Publications

Publications
Minnesota was the first state to embrace many important education reforms, from statewide open enrollment to charter schools to tax credits for parents paying certain education expenses. This report, written by Dr. Mitchell Pearlstein, President of the Minneapolis-based Center of the American...
This report explains how New Jersey has implemented high standards for teachers without causing a teacher shortage by creating an alternative certification program.
Most states are beginning to get serious about boosting the quality of their teaching force. Unfortunately, most of the steps they are taking point in the wrong direction. This "report card" contains plenty of evidence of that fact-together with some happy exceptions and hopeful signs.
Nappi tells the engaging story of how Princeton parents tried to change "the system" from within but had to resort to starting a charter school in order to raise academic standards.
Louis Chandler, professor of Educational Psychology at the University of Pittsburgh, determines how widespread progressive and traditional practices are in public, Catholic, and independent schools in the fairly typical state of Ohio. This report the results of his survey of 336 elementary schools...
This report takes a close look at the implementation of standards-based reform in one state, Washington, and asks why it was successful in some places but not others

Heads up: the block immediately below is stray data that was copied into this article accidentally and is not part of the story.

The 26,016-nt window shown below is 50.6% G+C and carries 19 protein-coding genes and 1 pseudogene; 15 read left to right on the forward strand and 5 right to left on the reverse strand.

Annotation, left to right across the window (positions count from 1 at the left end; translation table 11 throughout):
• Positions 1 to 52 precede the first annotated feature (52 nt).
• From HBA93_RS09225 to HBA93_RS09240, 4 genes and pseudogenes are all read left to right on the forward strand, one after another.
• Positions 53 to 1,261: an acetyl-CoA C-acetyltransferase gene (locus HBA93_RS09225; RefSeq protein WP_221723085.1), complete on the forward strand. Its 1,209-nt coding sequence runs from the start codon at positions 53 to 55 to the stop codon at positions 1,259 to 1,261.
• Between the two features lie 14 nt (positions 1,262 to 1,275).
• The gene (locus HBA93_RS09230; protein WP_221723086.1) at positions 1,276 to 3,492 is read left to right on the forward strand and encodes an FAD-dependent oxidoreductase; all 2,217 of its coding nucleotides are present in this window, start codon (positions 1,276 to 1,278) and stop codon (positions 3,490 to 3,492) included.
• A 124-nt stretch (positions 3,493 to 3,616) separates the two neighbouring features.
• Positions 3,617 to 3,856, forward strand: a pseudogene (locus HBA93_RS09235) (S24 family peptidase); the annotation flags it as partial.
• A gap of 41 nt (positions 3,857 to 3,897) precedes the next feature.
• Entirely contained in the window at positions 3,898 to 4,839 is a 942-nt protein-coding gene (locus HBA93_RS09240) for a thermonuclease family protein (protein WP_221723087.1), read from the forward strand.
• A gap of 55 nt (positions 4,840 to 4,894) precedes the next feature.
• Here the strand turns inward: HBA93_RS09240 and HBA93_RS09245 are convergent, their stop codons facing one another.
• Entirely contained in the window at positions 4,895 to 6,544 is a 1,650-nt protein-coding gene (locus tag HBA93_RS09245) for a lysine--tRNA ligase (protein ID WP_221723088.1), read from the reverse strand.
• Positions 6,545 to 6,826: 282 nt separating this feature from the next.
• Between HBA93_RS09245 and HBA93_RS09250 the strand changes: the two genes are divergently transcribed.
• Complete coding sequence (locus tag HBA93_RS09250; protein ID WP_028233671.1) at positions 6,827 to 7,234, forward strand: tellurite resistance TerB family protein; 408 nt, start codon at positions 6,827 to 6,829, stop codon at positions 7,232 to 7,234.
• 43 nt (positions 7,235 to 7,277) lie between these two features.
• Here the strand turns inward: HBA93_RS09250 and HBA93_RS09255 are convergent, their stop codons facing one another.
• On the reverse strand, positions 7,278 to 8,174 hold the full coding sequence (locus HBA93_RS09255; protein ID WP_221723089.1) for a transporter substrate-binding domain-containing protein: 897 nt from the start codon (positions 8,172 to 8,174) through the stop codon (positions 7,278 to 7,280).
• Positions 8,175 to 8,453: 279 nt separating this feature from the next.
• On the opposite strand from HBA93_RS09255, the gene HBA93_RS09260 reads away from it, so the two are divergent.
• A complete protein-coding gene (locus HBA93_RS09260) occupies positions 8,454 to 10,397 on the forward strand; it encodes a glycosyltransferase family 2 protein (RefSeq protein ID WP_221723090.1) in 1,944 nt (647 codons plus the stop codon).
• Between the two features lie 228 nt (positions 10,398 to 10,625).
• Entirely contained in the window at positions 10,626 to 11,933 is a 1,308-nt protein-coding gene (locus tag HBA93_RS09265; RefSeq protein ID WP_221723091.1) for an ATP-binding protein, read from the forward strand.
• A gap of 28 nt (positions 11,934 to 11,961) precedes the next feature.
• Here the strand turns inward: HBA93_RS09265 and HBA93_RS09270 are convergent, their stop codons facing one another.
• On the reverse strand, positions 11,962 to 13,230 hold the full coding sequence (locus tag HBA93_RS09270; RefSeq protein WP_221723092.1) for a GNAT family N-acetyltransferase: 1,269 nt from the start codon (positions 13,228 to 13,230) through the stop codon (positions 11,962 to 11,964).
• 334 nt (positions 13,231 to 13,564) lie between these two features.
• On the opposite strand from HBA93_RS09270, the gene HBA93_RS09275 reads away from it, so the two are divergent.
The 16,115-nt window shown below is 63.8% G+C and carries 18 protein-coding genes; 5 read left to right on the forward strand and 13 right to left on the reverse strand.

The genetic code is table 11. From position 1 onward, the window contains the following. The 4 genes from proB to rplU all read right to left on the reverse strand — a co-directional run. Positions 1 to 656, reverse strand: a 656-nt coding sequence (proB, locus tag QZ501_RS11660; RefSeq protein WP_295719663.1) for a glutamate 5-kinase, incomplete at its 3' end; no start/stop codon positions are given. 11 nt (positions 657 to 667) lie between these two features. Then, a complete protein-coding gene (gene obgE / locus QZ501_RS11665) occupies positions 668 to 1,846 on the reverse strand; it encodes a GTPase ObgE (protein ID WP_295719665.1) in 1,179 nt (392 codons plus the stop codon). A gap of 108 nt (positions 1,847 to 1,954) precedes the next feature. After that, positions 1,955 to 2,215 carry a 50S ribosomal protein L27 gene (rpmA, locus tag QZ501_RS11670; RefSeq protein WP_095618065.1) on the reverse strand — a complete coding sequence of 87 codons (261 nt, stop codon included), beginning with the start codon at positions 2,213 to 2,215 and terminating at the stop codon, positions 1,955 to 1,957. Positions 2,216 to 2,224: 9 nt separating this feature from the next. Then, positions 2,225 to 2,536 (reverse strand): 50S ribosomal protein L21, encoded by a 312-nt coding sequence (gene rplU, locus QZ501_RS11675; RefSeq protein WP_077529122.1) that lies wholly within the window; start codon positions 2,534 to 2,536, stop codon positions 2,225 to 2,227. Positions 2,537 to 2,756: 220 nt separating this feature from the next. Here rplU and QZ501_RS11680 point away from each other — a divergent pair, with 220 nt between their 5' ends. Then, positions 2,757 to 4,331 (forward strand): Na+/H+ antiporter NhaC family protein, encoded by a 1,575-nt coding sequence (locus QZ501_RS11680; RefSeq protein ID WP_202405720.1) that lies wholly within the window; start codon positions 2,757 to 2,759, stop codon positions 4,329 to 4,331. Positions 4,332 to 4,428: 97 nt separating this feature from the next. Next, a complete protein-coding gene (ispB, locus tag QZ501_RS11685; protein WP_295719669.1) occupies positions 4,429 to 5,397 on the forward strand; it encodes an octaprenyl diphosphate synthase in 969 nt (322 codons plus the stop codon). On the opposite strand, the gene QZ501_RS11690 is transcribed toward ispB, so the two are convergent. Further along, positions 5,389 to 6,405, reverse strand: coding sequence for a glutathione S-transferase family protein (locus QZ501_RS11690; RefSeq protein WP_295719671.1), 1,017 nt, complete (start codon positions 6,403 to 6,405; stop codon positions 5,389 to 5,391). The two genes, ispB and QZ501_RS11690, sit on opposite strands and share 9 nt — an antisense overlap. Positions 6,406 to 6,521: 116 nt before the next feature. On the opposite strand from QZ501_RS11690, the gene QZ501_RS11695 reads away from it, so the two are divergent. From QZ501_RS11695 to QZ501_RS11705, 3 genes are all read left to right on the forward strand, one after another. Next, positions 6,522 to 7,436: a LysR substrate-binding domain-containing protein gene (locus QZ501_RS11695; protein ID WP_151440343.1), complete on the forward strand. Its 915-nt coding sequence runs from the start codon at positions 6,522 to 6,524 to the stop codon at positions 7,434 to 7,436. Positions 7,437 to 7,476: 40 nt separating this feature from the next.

According to this 250-page volume, proposed federal and state policies aimed at boosting teacher quality may well worsen the problem. Instead of adding even more regulation to the teacher training system, policymakers should open up the profession to well-educated individuals and should hold...
A policy statement endorsed by governors, chief state school officers, state board members, prominent education thinkers and analysts, and veteran practitioners, which sets forth principles and policies to guide states as they prepare to hire a teaching force for the 21st century.
This book is a guide to ten of today's best-known school designs. It is meant for parents, teachers, school board members, philanthropists, civic leaders and other "consumers" who must evaluate which, if any, of these models they want to pursue.

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